Currently there are three main problems with developing mobile applications. They are these:

  1. The phone operating systems
  2. The operators
  1. The install base.

    1 & 2 are classic problems. There are a wide range of operating systems for phones, few of which allow for things to run on more than one of them, and the desire for Operators to not become merely another data pipe (as the land-line phone companies did before them as the Web spread) but to retain a measure of control over their users (be it by refusing to allow non-signed apps to be installed as in the US, or by limiting data use by screwing around with socket access and web proxies as in Europe. Three have even started inserting HTML into pages in mid-flight, a-la 1990s Geocities).

    The third problem is the elephant in the room that none of the proposed solutions cover. It’s all very well for the iPhone interface to be cool, for Android and new Symbian installs to allow access to the phone’s data, for the Open Screen faffery to allow porting an application from phone to browser to desktop to mind-link by redefining the interface specification, but none of those are of any use to anyone who bought a phone before 2006.

    You can’t just pull a new standard out of your arse, say “I solved it!” and entirely ignore the billions of handsets and users that are simply not using “smart” level handsets. Like the rise of CSS in the last few years, but on a much larger scale, it’s not enough to declare that everyone else is doing it wrong simply because the early adopters now have something that does it right, you can’t just stop supporting them yet. We’re not even in the transition phase, where we have something to migrate to.

    It’s getting better. Back when I was working for Internet Designers, we were working on Java-based games for some of the very first mobiles to support it. At that point, one of the phones was so strapped for memory that Nokia had sliced out the portions of Java that allowed for network connectivity. You could access the internet, or you could run a Java app, but you couldn’t do both at the same time. As functionality increases, compatibility increases, and as more companies rely on full support of the VM, it gets slowly better with phone releases. Sometimes it gets worse.

    One of the recurring themes when the tech-’bloggers’ (Still hate that damned phrase after ten years) took to the stage was that the fundamentals still have to be solved. There’s no point in developing the next wonder-app if nobody ‘normal’ will download it because they’re afraid they’ll get a bill for a thousand pounds in data charges. Comparison was made to the days before flat-rate dial-up, and for good reason. The concept of bill-shock has migrated to a new industry (Ironically, much less of a problem in places like India, where the phone is the primary network device (few people have PCs, so most access is net-café based, therefore public, therefore not used for Social Networking, both with and without capitals), because the data rate is much lower).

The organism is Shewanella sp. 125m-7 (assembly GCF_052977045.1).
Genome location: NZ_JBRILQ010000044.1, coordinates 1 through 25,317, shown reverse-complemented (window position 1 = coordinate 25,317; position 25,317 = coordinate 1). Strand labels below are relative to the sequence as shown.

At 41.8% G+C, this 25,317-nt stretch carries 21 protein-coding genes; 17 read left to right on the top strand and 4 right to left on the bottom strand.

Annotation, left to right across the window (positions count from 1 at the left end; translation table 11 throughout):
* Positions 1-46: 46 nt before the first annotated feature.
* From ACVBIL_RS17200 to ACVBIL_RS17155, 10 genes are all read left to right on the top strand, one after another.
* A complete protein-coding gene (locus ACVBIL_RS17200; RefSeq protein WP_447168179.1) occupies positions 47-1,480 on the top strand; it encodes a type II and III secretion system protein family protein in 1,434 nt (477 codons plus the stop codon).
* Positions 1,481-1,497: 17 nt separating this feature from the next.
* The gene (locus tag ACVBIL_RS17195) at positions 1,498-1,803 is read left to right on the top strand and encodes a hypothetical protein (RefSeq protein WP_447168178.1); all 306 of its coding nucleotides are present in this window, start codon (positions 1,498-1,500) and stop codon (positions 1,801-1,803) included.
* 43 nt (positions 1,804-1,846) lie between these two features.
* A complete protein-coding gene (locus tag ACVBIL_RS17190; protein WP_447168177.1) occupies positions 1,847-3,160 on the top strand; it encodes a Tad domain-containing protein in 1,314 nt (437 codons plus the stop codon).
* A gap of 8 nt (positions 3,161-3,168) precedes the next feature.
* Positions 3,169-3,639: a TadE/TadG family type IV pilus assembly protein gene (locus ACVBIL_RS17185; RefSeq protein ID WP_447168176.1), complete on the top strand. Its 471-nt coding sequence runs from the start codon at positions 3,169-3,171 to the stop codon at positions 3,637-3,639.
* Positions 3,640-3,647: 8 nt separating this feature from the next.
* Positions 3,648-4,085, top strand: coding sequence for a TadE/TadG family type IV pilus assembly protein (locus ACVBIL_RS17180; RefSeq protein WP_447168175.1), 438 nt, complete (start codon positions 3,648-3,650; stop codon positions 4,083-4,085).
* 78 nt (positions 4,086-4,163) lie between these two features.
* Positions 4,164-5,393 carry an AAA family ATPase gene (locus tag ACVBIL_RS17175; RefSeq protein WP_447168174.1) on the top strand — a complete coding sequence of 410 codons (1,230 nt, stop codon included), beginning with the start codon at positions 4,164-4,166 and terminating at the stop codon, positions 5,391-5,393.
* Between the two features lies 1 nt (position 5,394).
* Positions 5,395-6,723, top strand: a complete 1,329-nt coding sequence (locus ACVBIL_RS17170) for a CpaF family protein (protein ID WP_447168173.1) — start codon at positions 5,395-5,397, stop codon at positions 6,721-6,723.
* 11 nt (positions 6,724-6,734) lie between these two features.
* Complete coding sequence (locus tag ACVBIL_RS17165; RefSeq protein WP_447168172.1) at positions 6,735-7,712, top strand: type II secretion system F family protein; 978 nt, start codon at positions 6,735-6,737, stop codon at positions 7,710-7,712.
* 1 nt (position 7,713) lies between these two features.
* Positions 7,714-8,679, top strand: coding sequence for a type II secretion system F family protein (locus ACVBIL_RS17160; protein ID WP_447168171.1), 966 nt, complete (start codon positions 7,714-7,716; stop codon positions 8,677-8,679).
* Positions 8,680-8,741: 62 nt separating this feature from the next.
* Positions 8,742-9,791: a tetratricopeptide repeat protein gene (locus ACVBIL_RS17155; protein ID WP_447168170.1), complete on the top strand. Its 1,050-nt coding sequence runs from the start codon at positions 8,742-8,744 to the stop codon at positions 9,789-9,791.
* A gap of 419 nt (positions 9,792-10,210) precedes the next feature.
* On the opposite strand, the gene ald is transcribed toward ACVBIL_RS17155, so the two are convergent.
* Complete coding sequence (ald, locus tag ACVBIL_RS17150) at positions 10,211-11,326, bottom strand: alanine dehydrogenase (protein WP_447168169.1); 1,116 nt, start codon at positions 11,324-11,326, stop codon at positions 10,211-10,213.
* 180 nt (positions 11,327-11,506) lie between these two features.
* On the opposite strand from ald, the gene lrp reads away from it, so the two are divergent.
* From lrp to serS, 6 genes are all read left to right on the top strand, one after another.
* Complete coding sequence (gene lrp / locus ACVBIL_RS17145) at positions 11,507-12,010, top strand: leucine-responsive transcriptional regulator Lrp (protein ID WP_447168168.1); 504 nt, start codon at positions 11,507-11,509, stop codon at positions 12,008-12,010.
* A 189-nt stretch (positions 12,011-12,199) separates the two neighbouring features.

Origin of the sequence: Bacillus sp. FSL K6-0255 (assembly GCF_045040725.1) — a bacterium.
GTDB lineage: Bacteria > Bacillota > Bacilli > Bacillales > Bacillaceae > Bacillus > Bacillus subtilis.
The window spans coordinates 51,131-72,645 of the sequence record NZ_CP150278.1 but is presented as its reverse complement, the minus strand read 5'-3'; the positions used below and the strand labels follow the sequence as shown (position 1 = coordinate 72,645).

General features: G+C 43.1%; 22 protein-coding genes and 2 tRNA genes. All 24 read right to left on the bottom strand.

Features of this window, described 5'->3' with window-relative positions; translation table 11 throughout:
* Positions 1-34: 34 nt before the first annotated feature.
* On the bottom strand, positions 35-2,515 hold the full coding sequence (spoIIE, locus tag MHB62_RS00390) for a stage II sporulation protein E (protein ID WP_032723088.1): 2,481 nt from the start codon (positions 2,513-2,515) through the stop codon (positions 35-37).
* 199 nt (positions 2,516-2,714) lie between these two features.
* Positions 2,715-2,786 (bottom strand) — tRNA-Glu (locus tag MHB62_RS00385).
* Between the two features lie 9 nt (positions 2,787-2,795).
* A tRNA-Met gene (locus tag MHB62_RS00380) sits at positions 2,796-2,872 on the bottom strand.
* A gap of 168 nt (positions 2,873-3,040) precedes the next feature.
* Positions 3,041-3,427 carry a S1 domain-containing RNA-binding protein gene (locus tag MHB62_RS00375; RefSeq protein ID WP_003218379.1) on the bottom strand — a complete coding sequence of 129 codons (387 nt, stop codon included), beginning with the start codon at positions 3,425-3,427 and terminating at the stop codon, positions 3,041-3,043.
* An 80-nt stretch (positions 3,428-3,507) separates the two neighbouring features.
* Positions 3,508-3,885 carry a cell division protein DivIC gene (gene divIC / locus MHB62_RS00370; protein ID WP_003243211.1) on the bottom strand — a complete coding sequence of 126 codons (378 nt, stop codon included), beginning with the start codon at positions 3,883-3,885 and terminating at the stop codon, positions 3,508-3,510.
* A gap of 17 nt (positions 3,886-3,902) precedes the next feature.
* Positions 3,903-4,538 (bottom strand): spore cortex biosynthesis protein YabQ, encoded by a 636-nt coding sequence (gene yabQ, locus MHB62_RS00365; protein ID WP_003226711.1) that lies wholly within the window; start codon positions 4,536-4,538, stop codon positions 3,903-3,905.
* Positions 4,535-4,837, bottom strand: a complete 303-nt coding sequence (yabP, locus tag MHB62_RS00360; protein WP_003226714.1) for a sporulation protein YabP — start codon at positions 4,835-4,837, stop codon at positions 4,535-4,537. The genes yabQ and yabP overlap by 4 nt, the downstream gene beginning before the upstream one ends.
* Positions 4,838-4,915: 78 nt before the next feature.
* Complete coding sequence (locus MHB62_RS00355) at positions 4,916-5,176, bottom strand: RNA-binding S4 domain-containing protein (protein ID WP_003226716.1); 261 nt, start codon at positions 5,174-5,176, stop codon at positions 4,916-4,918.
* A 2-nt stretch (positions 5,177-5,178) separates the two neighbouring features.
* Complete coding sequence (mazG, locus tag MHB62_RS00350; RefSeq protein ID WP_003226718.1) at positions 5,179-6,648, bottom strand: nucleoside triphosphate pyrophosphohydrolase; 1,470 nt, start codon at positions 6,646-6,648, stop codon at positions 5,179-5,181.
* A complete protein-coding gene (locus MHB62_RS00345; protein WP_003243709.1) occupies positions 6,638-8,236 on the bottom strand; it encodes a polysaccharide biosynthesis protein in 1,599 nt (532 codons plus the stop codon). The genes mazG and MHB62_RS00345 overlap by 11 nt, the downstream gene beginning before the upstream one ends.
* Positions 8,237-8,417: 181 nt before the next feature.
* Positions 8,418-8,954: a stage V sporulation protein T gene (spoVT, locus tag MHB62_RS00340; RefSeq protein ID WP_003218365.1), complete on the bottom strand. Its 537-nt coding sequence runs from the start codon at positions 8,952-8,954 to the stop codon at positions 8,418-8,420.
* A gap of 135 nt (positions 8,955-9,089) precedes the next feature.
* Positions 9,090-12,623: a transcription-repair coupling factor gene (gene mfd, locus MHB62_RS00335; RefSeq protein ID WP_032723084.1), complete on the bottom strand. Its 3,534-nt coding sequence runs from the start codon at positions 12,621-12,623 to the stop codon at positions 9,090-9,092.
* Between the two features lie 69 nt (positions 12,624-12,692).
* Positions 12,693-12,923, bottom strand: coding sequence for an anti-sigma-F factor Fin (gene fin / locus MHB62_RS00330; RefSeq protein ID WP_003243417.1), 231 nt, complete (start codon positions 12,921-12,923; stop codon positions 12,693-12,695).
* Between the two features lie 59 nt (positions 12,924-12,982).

It’s slow, and it’s frustrating, and I know this because I did it as a web developer, but just because the technology that makes all this so much cooler is so very close that we – the early-adopter ‘Mobipro’ capitalist westerners – can see it doesn’t mean we can leap to it yet.

    The future is here. It’s just not evenly distributed yet. (William Gibson)

    On that note, and because I really should mention it, Trutap – who still pay my wages – launched the new Version Two app this week, with the brand new even cooler interface:

    The new application, which anyone can download for free, blends intuitive design with a range of interactive features that make finding and keeping in touch with friends really easy. Key features include: a personal newsfeed, ‘who’s online’, status & location, extended profile, searchable user directory, private messaging, email, SMS, blogging, photo-sharing and mobile IM.

    We haven’t released ports for every phone yet – there are various different versions, and they all need to be QA’d before they’re released. If you get V1 – or already use V1 – we aim to send you a trutap message soon when your phone gets the V2 version, so bare with us 🙂

    If you’ve got any problems with it, talk to nicholas@ or

2008 Current Affairs Imported From Epistula trutap


I should have posted this a while ago, but anyway.

This year I am not doing Nanowrimo. Writing an entire novel in november seems too much like hard work. I am doing something that will make me look equally silly, but will require significantly less work on my part.


Movember is a sponsored mustashe growing thing, with the money going to prostate cancer research and treatment. A number of people at planet Trutap are taking part (and it was weird to go into the office on Monday to see all the bearded geeks of various stripes cleanshaven. I hope a couple are carrying ID…).